Aaron Hendrix’s review published on Letterboxd:
There will be no safety zones. I can guarantee you that the safety zones will be eliminated!
The myth of America is built on dust, bones, ghosts, and time. It is broken treaties and stolen land. It is a bedrock stained crimson washed over by centuries of sediment and negligence. The myth of America is of a land ripe for the taking, a manifest destiny, that was never ours to take, only to steal. When the land was usurped through bloody conflict, torture, and forced displacement of the indigenous peoples, we brought in Africans to build on the bones and ash; that which remained.
The myth of the frontier is the myth of America. It is the national story of rugged individualism; going out West - that mythical imagined land, unspoiled by civilization (ludicrous in its blindness to the rich histories of the civilizations that called it home for millennia) - and molding it to our hands. The Lincoln Logs that litter the classroom floor in kindergarten, a narrative residue of Western ingenuity and craftsmanship. It is, quite frankly, bullshit, as compelling and self-affirming a myth as it is.
In one of the parts of Noah Caldwell Gervais' sprawling travelogue he discusses a gruesome but true story of murder and cannibalism. A man brutally massacred five of his traveling companions and ate them. The 'man eatin' son of a bitch' has his now century and a half-old crime commemorated by a cheap placard sandwiched between two seasonal vacation homes. After all, the crime is buried under layers of rock and moss and dirt and, most importantly, time. Crimes that old are trivial in the American imagination. They aren't worth much dwelling. And, if they are, it is as a cheap commodity to be packaged, shipped, and sold. A grotesque gift-shop as it were.
We don't much like to think backward in America. At least, not toward the bad parts. And, if we do like to think backward, we like to pretend there are no bodies gathering maggots in our perpetually-locked closets. Inherent in the recent resurgence of that tired campaign slogan, once birthed by isolationists, now cannibalized by fascists, is the idea that the America that once was, was better and more moral; that it offered ripe opportunity for a subset of the population which has dried up and withered on the vine. The truth of the matter is that those opportunities have dwindled for everyone and those existential maladies have been misdiagnosed.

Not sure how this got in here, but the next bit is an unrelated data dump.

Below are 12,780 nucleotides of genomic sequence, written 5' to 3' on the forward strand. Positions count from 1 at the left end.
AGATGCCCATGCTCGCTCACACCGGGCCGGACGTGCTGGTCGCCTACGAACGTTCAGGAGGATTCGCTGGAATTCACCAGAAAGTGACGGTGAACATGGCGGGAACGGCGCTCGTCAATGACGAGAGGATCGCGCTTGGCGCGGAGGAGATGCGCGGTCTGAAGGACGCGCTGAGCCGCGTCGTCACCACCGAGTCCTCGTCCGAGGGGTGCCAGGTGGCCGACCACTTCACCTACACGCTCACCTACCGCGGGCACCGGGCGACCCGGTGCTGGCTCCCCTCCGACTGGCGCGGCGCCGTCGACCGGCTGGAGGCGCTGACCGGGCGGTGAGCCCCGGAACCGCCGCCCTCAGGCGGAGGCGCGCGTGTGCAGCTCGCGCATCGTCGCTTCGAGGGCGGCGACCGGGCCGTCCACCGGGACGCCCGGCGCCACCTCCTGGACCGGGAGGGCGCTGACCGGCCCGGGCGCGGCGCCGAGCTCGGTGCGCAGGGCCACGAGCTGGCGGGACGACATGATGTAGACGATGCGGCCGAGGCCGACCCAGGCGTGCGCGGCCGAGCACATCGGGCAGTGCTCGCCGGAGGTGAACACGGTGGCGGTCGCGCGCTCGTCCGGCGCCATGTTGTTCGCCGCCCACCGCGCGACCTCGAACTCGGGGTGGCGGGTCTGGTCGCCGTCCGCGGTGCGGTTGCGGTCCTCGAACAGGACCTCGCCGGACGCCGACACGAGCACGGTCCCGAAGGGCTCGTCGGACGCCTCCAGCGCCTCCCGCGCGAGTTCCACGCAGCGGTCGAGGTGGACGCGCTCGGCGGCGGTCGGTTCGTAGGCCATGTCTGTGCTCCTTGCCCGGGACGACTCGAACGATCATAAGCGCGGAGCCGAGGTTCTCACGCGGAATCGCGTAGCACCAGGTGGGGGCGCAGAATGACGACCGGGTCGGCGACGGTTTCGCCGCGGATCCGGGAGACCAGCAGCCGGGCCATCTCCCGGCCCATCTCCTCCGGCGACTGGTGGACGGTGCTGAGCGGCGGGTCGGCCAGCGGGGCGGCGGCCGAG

The myth of the American frontier is hollow and vacant. It is corroding structures of limestone sat atop plots of dust and false promises. It is barren and built on the bones of cultures and peoples either shuffled into containment zones, dispersed among the invading nation, lost to time and antiquity, or murdered. This is why Travis floats like a ghost from town to town, lost in a vast landscape with no language, with no memory, with no name. The promise of life anew, a carte blanche for his sins and his suffering, is hollow and vapid. He wanders in a catatonic, aphasic stupor, unable to fulfill the 'dream' of the self-made man who starts from a patch of dirt and builds an empire, before returning home to the truth of the American Dream, or any peoples' dream: love, connection, a home, and a family. The land beneath our feet cannot bring us happiness in and of itself because it is not ours, it never was ours. So, he returns home and, as he is thawed by the boy, he becomes human again.
Wim Wenders' tale of love and isolation is one of the most acutely observed images of the vast tracts of America precisely because of his foreignness to it. He can see clearly what, for us, has become obscured by sand and glitzy, sanitized studio imagination (and concerted efforts to exclude it from textbooks). It is among the finest films about America ever produced because it understands the great tragedy of America better than America understands itself.